Secrets of Hibernation
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Over-wintering black bears do other extraordinary things—things that might someday benefit humans. For starters, snoozing bears are able to gain all the sustenance they need entirely from within their own bodies. Fat tissues break down and supply water and up to 4,000 calories a day; muscle and organ tissues break down and supply protein.
Our bodies do the same thing when we're starving—with one crucial difference: Our bodies can't restore muscle and organ tissue, which those of hibernating bears can. Bears' bodies are somehow able to take urea—a chief component of urine that is produced during tissue breakdown and that, if left to build up, becomes toxic—and use the nitrogen in it to build new protein.
Biologists are eagerly teasing physiological secrets out of hibernating black bears—secrets that may hold benefits for humans.
Even though a hibernating bear drinks no water, it does not become dehydrated. In a 1973 study published in the American Journal of Physiology, hibernation expert Ralph Nelson and colleagues at the Mayo Clinic and Mayo Foundation found that the three hibernating bears they studied were in "almost perfect water balance" after about 100 days of hibernation, during which they swallowed not a single drop of water. Nelson's team and other researchers want to learn how bears accomplish this metabolic feat, during which the amount of urine entering the kidneys drops by 95 percent, in hopes of using the information to help treat people suffering from chronic kidney failure.
Hibernating bears also have what would seem to be dangerously high cholesterol levels. Because they live off their own fat, their cholesterol levels are more than twice what they are in summer (and more than two times higher than those of most people). But bears evince no signs of hardening of the arteries or the formation of cholesterol gallstones. Research has shown that hibernating bears generate a form of bile acid that, when administered to people, dissolves gallstones, eliminating the need for surgery. Despite being cooped up in a space about the size of a doghouse, hibernating black bears also appear to avoid muscle cramping and degenerative bone loss. How they accomplish this remains a mystery.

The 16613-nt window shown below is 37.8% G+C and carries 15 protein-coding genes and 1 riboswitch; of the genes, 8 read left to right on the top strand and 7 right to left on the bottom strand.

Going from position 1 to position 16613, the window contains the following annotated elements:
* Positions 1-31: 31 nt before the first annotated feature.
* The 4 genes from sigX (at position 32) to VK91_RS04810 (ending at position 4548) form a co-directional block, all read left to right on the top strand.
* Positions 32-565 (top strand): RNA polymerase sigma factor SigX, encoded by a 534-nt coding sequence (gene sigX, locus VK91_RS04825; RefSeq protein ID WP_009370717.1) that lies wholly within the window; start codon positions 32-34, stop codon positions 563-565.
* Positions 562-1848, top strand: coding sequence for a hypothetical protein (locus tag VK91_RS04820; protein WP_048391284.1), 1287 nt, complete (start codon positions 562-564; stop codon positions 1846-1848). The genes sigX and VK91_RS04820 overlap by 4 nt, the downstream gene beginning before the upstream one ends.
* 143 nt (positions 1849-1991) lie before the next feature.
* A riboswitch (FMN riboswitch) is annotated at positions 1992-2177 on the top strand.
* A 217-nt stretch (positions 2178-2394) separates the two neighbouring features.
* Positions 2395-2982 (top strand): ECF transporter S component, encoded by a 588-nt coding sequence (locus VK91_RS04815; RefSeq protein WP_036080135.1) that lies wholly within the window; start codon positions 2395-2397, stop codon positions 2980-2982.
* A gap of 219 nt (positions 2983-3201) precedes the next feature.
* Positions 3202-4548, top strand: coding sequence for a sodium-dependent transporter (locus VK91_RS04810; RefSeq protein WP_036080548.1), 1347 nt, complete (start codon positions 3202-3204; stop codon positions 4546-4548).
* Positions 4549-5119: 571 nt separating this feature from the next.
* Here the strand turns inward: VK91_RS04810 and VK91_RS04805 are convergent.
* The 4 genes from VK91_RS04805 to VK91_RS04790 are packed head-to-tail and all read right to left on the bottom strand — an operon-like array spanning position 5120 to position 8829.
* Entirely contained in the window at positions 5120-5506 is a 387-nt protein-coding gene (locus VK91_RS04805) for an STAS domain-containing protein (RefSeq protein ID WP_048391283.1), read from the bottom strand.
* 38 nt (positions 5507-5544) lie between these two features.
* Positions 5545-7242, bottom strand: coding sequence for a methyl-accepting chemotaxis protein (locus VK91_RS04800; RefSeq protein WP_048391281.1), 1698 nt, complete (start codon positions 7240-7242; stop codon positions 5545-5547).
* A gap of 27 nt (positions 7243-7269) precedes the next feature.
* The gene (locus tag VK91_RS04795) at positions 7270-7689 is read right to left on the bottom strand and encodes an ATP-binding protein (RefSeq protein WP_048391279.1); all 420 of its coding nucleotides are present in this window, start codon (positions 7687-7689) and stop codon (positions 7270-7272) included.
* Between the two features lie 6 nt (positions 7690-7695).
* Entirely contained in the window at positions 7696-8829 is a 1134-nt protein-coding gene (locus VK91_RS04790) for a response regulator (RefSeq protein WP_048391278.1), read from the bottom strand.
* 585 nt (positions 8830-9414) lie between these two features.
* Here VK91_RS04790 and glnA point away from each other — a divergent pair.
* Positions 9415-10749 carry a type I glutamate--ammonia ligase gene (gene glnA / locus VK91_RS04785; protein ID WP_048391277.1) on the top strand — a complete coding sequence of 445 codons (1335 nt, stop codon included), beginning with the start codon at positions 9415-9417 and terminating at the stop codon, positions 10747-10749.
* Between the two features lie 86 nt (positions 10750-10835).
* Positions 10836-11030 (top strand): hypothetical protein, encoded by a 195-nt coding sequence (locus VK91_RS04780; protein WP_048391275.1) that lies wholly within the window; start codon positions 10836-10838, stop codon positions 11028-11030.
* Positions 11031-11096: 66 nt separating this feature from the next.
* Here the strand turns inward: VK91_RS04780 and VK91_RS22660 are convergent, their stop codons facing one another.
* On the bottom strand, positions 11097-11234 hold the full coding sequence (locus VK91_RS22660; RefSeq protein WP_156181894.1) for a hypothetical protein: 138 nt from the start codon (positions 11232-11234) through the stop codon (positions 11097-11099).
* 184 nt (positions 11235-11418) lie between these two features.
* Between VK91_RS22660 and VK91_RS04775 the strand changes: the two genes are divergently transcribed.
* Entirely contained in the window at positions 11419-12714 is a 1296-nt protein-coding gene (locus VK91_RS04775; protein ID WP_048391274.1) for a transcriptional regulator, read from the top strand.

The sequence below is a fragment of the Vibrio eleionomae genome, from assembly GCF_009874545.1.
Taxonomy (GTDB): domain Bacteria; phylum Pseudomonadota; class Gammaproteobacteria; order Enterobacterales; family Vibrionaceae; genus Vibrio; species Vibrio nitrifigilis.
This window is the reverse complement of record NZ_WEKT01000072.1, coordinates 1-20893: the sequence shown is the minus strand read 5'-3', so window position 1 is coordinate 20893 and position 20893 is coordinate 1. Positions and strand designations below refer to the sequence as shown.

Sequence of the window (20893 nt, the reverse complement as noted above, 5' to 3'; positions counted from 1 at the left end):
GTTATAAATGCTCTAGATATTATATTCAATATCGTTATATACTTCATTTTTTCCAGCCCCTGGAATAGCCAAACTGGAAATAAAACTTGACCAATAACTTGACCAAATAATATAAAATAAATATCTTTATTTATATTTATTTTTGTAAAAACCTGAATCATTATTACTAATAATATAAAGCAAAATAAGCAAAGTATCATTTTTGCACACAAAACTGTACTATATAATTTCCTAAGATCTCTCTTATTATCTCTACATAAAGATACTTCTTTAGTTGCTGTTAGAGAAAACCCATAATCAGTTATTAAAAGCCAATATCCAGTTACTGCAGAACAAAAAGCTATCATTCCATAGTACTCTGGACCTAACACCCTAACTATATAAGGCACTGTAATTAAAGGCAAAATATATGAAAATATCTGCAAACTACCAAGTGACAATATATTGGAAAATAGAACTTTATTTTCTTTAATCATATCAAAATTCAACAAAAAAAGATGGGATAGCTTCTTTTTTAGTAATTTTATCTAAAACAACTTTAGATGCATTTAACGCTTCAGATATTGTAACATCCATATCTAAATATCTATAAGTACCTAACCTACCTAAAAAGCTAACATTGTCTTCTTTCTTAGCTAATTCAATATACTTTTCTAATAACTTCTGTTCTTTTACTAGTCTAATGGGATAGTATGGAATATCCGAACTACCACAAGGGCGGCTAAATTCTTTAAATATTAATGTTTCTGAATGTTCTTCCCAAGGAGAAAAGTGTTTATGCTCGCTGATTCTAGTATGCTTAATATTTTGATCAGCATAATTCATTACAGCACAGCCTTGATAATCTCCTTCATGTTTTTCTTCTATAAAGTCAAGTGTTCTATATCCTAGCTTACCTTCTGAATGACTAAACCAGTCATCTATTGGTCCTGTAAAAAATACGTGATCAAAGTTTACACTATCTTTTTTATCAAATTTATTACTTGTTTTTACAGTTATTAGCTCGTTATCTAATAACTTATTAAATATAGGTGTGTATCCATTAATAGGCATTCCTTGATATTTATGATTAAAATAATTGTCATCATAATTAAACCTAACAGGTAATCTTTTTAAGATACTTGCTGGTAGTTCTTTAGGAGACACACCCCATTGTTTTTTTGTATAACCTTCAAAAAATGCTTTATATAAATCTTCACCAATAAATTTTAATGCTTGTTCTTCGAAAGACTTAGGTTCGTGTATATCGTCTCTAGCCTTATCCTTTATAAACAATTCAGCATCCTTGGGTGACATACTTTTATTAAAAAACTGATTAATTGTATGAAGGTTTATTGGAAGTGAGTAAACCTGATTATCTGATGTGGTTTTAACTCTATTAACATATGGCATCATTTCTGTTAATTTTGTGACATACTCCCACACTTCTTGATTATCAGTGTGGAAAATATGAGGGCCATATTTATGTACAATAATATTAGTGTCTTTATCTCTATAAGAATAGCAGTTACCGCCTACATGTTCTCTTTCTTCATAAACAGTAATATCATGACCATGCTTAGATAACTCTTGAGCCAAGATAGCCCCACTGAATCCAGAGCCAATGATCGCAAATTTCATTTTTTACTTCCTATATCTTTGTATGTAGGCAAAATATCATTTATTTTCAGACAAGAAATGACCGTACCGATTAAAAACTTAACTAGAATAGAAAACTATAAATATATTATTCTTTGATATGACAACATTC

Another mystery goes by the name "delayed implantation." A female will carry a fertilized egg in her womb for many months. The egg is ready to attach itself to the uterine wall and begin developing into a fetus. But it doesn't do so until the female's body gives some unknown signal. This adaptation allows bears to time the birth of their cubs, so they're not born too early or too late. It also gives the mother a way out if food is scarce: If she has not accumulated enough fat by the time she settles into her den to hibernate, the egg will spontaneously abort. Some biologists see this neat trick as a natural mechanism to control population.
Delayed implantation ensures that cubs only come along when sufficient food resources exist.